Clean Energy and Maas Energy Works Building 9 RNG Production Facilities at Dairy Farms Using Lagoon Cover Digesters

May 16, 2024
The projects are expected to be completed in 2026 and produce up to an estimated 4 million gallons of RNG annually, which will be distributed throughout Clean Energy's nationwide network of RNG stations

According to the US Environmental Protection Agency, agriculture accounts for approximately 10% of all US greenhouse gas emissions, and the transportation sector accounts for another 28%. Capturing methane from farm waste and converting it into renewable natural gas (RNG) provides a solution for significantly lowering both sectors' greenhouse gas emissions on a lifecycle basis compared to diesel. 

Based on this principle, Clean Energy Fuels, a provider of clean fuel for the transportation market, and Maas Energy Works, a dairy digester developer, have signed a new joint development agreement to build nine RNG production facilities at dairy farms across seven states. 

The projects will collect manure from Colorado, South Dakota, Georgia, Florida, Iowa, Nebraska, and New Mexico - which have a combined herd size of approximately 35,000 cows - preventing methane emissions from entering the atmosphere. 

“This joint venture is clear proof that family farms paired with private businesses are an unstopped force in achieving decarbonization. We will soon be capturing fugitive manure emissions and turning them into carbon-negative truck fuel with our partners at Clean Energy," said Daryl Maas, CEO of Maas Energy Works.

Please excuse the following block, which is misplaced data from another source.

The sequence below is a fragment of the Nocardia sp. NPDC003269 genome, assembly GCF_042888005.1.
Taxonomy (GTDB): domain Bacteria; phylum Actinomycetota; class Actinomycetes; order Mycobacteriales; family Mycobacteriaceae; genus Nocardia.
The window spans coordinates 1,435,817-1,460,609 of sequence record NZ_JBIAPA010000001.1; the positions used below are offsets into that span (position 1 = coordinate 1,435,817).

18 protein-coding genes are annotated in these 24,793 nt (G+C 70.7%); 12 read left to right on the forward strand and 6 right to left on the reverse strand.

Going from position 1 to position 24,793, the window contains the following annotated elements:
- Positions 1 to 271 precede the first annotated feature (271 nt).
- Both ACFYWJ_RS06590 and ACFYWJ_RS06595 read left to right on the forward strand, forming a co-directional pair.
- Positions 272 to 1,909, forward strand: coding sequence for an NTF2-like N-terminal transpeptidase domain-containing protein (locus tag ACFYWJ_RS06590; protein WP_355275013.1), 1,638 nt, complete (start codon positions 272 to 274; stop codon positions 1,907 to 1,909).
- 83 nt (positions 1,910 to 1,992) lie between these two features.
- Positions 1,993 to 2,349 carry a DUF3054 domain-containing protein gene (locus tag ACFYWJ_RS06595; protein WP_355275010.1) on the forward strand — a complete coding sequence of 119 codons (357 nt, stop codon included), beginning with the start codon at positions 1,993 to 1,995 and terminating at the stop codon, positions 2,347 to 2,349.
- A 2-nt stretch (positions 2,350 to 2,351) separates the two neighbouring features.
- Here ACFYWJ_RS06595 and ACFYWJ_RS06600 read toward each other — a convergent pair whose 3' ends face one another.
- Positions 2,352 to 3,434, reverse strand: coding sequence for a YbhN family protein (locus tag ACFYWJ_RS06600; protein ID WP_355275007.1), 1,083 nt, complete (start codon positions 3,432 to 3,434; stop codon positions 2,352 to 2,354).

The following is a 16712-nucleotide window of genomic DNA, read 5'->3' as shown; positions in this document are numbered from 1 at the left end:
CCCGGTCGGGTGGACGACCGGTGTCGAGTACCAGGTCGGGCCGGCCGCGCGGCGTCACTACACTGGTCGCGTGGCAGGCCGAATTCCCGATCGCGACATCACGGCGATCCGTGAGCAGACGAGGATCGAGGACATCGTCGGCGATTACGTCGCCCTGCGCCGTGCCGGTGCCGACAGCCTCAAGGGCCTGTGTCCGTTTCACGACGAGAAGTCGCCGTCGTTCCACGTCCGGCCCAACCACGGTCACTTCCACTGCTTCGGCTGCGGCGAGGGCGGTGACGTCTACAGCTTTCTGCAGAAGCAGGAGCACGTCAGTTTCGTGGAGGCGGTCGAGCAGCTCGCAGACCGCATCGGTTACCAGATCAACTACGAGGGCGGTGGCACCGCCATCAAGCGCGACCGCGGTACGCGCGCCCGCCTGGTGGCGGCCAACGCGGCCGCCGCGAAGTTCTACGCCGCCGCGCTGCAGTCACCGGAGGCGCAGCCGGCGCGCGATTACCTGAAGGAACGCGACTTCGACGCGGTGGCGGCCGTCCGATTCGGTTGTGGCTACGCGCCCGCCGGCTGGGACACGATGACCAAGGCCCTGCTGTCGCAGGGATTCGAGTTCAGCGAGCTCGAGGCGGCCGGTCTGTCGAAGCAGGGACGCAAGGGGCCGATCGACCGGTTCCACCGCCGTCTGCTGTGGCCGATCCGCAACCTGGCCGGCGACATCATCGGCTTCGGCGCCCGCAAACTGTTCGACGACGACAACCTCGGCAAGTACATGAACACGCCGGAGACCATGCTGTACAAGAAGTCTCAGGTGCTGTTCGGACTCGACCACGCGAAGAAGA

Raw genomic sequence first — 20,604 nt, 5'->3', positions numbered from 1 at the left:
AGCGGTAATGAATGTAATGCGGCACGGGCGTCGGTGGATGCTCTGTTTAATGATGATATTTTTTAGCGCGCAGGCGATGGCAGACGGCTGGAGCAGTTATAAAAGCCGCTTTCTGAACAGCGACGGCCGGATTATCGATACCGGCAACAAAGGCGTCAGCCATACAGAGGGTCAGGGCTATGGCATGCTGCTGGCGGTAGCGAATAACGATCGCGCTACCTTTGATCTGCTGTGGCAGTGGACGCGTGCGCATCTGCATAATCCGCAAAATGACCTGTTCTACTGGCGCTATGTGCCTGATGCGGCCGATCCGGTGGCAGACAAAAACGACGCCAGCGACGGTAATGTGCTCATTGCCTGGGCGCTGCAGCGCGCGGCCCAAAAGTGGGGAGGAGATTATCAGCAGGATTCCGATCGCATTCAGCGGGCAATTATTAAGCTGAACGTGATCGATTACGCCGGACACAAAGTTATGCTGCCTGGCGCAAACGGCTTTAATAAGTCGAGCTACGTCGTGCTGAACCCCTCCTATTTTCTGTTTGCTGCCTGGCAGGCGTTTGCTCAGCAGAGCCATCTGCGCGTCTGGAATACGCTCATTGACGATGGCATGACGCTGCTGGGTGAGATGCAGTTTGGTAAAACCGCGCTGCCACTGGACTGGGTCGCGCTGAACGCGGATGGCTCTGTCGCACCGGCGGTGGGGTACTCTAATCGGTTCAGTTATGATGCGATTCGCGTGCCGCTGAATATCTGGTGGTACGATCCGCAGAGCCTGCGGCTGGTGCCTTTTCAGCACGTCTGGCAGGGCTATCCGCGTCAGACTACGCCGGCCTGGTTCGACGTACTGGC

Maas Energy Works' process utilizes lagoon cover digesters, which involve a large tarp over a manure lagoon to capture the methane emissions. This process reduces the costs required to build and operate these facilities compared to tank digesters at comparable RNG plants. Clean Energy is financing the projects, and the nine sites are forecasted to cost approximately $130 million. 

The nine projects, each subject to finalizing diligence before construction begins, are expected to be completed in 2026 and produce up to an estimated 4 million gallons of RNG annually. This negative carbon-intensity transportation fuel will then be distributed throughout Clean Energy's nationwide network of RNG stations. 

About the Author

EnergyTech Staff

Rod Walton is senior editor for He has spent 14 years covering the energy industry as a newspaper and trade journalist.

Walton formerly was energy writer and business editor at the Tulsa World. Later, he spent six years covering the electricity power sector for Pennwell and Clarion Events. He joined Endeavor and EnergyTech in November 2021.

He can be reached at [email protected]

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